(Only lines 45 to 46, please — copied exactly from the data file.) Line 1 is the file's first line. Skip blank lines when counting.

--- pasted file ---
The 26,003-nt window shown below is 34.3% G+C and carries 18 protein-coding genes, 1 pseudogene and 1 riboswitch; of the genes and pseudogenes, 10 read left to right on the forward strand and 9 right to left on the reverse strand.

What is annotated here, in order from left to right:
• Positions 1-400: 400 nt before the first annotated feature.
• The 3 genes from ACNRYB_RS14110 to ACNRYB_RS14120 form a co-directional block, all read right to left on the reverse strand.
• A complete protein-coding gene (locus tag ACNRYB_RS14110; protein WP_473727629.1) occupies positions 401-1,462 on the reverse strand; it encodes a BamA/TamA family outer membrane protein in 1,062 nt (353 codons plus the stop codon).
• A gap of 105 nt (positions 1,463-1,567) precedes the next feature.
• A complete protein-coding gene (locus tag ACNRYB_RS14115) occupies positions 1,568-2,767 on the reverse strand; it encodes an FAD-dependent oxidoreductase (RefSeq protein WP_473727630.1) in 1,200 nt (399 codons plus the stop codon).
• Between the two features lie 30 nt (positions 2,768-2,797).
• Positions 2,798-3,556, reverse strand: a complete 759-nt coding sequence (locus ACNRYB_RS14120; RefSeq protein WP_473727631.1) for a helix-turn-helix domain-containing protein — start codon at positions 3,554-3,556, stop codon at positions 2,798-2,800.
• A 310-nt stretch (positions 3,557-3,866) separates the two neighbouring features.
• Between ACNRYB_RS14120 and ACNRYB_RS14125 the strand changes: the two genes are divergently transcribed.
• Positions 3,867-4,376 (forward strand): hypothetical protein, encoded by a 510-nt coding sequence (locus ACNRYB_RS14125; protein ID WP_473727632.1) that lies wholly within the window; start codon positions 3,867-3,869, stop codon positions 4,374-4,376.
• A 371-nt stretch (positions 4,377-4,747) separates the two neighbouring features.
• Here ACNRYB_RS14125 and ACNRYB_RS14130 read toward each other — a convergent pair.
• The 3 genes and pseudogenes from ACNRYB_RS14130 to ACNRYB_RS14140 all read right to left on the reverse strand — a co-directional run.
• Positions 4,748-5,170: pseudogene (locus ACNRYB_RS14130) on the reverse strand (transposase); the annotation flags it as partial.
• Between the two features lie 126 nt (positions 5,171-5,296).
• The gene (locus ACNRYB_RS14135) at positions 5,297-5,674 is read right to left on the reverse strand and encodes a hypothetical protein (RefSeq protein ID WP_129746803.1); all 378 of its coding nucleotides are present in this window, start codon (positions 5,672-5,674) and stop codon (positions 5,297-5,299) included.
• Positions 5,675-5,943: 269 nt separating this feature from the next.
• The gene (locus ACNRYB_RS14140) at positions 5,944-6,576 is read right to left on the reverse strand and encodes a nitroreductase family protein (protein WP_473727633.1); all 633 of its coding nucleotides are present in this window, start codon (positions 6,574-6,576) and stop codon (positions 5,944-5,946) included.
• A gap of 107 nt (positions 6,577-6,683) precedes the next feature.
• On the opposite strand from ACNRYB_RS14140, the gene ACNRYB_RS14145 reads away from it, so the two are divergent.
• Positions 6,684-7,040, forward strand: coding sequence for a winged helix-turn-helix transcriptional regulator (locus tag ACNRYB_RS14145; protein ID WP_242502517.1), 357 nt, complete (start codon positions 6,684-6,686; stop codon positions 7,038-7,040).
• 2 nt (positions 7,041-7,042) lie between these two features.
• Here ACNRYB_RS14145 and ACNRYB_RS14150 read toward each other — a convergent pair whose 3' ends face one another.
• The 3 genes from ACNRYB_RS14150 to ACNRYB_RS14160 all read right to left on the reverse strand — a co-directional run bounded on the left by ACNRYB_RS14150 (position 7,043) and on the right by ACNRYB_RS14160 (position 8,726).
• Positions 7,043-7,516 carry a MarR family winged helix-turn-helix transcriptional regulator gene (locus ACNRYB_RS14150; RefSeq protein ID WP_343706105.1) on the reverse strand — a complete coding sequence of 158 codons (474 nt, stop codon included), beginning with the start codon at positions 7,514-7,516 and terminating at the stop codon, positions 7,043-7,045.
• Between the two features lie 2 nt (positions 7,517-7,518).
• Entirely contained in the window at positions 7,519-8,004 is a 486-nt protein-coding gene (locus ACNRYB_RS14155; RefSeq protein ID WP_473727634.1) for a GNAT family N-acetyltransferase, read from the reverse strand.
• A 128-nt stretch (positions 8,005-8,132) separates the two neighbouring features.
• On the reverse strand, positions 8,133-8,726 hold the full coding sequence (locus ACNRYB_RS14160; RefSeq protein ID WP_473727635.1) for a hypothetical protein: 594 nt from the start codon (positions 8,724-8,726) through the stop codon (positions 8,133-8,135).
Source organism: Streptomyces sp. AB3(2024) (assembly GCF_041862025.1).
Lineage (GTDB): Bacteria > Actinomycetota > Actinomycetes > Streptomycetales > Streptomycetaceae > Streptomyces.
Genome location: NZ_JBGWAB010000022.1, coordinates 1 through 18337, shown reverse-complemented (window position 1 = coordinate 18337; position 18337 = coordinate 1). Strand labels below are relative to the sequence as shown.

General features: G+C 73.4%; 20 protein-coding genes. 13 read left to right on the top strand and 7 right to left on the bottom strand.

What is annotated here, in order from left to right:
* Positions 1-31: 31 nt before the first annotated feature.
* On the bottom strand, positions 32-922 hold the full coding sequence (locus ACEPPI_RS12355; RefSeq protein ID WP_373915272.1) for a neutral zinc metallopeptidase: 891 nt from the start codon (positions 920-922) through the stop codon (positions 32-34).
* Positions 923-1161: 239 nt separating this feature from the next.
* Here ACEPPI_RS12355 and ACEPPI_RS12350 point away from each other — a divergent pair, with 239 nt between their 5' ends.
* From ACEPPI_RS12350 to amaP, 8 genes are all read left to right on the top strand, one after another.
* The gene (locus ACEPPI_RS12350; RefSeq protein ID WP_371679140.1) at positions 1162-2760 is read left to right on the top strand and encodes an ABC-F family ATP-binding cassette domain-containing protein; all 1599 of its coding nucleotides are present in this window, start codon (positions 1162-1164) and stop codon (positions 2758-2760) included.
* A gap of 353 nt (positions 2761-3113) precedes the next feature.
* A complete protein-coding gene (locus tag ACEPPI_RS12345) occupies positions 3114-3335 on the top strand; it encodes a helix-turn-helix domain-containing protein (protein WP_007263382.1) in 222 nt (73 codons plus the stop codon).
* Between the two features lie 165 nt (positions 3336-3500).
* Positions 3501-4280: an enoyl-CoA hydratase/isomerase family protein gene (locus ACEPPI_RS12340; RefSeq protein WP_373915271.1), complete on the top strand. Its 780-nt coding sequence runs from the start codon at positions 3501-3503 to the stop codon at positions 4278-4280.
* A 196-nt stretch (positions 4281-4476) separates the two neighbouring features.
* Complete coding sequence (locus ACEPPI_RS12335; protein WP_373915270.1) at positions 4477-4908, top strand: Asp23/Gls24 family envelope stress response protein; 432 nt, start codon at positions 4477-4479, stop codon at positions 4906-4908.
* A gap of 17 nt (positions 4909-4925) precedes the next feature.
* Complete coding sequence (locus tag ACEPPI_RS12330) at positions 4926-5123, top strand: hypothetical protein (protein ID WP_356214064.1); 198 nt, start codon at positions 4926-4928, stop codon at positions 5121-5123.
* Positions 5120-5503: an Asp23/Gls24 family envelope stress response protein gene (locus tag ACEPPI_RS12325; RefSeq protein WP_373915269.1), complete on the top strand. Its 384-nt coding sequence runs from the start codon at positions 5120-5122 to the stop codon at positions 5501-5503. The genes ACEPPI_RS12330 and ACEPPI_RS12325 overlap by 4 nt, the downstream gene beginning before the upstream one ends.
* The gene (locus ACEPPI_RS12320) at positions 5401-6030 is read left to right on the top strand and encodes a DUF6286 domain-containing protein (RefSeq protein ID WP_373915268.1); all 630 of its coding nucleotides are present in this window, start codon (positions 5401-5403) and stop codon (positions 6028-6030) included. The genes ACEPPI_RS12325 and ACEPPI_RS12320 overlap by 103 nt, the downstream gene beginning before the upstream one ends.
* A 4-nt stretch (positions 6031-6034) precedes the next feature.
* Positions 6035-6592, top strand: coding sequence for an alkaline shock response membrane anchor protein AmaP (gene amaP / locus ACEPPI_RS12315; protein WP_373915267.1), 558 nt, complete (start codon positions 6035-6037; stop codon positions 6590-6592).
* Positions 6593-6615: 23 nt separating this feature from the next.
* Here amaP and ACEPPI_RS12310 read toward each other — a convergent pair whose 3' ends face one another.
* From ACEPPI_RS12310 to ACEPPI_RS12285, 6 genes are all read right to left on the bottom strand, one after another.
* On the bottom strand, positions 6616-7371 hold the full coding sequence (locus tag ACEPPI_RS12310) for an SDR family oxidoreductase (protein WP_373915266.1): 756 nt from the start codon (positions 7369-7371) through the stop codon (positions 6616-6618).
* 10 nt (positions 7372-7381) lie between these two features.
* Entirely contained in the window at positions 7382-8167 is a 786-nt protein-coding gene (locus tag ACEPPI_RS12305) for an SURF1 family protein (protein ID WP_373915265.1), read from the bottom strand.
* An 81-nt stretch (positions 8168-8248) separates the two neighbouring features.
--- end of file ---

* Between the two features lie 165 nt (positions 3336-3500).
* Positions 3501-4280: an enoyl-CoA hydratase/isomerase family protein gene (locus ACEPPI_RS12340; RefSeq protein WP_373915271.1), complete on the top strand. Its 780-nt coding sequence runs from the start codon at positions 3501-3503 to the stop codon at positions 4278-4280.